I am now in my thirties, a young mother, and happily married woman who refuses to let anyone dismiss me because of my age or appearance. In order to be taken seriously, I take others seriously and also work really hard. It doesn’t take long before people find out that I am someone they can rely on, trust, and confide in. Any one of those qualities they would take over someone who is known for being aesthetically cute.
I went to a very stimulating conference today, sponsored by Carnegie Mellon, Qatar, focused on research students had done on the issues facing immigrants living in Doha. I will leave aside my pleasure in undergraduate research, my congratulations to their faculty advisers, or my hope for their future as purposeful academics – all of which are true and any of which I could write a segment, and perhaps will later.
Instead, one remark has been ringing in my ears since I left the building.
A person from the audience interrogated one of the student panels, asking why the Indian Benevolence Fund did not intercede on behalf of a 63 year old Indian man whose restaurant enterprise had gone bankrupt, necessitating that he spend 7 years in Qatar working back a debt of 200,000 QR (apx. 54,000 USD). The man was unable to see his daughter in this intervening period.
Why, the questioner prodded the student panel, didn’t this ‘fund’ do something about this deplorable situation?
Well, I have a different question.
Why is this an ‘indian’ problem? Why are only indians moved by pity for this man?
Does not the idea of 63 year old man, unable to see his daughter, burdened by debt, move any heart? Of any nationality?
This is the basic question facing Qatar: how much does nationality matter? And where does it stack against the fact of our shared humanity?
The case on the everyday Doha street appears to be that social class and status marks those points between human and some not quite sub human but not quite above dust category of species.
In many countries in the world, you can be someone who works in plumbing, not a plumber, on Friday, Saturday, Sunday (or whatever days are your weekend). People can change their clothes, walk around with their families, be themselves.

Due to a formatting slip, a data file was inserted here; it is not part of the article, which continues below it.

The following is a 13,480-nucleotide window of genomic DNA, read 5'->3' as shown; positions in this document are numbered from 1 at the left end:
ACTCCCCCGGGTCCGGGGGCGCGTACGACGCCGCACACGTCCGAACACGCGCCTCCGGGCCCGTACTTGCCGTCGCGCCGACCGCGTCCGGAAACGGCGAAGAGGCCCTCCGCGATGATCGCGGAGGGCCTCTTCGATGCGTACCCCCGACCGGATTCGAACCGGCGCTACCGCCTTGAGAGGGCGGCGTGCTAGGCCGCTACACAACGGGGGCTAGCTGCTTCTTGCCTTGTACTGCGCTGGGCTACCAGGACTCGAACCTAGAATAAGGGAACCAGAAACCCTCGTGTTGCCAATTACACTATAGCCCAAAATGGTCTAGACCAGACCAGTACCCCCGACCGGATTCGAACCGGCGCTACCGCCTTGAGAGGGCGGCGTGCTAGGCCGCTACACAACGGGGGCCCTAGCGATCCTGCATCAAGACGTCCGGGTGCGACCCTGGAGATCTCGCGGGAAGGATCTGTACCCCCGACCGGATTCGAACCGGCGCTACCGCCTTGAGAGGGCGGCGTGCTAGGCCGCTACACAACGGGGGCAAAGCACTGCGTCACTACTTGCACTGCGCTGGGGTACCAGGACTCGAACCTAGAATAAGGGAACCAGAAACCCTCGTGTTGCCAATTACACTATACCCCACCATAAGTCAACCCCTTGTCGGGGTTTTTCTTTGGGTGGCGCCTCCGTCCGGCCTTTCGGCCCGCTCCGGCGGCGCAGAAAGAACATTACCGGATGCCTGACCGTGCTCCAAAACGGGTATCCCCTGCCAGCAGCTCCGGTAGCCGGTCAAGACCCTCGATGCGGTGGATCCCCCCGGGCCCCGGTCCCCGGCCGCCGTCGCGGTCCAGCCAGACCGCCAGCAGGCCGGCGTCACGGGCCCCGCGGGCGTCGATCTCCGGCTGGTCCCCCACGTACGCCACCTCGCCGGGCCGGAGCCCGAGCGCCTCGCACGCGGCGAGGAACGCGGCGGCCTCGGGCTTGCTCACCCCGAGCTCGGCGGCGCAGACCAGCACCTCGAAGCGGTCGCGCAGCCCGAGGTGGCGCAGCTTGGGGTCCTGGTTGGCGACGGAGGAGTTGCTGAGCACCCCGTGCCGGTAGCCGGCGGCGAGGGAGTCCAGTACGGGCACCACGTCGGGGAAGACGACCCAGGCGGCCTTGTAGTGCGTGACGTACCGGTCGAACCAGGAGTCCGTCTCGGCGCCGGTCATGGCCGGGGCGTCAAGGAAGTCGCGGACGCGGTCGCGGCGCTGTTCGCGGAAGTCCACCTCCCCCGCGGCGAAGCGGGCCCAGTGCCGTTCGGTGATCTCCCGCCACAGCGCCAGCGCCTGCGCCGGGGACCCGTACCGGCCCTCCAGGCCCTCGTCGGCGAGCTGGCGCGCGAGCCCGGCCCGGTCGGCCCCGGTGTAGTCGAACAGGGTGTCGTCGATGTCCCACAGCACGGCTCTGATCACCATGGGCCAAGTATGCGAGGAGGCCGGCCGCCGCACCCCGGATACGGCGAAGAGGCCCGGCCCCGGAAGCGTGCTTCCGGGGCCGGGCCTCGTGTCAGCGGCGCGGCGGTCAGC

But here, in such a small city, where we are all pressing up against each other, even on Friday, we see the small framed sub-continental men, shuffling their feet at the entrance of malls that they are baned from entering, regardless if they helped build them.
We in Qatar, and in the world, will only be able to progress in so much as we can move beyond race, class, even gender, to respond to the universal in those around us. We must do the good we can. Otherwise, all is lost.
I felt good when I left that room this evening because I saw the stirrings of this generation, Qatar and the world’s hope, beginning to grapple with these larger questions of how to deal with rapid change in a just and equitable manner.
But the question plagues me. Why didn’t I, as an naturalized American national respond to the plight of this 63 year old man?
As the man from the Indian Benevelonce Fund stated, quite passionately, “The minute we knew about it, two business men stepped forward and helped.”
It is my promise that I will seek to know and to notice where I can help – whether Indian, Filipino, Qatari, or Australian.
After all, isn’t this why I’m blessed with discretionary income, employment flexibility, as much schooling as I want , even up to a Ph.D?
I’m working in my office and a student, wearing nikab, a face veil that drapes in front of the face and covers everything except a woman’s eyes, which a friend who lives here affectionately calls a ‘ninja mask.’ (in case you need a photograph: http://www.flickr.com/photos/tags/niqab/).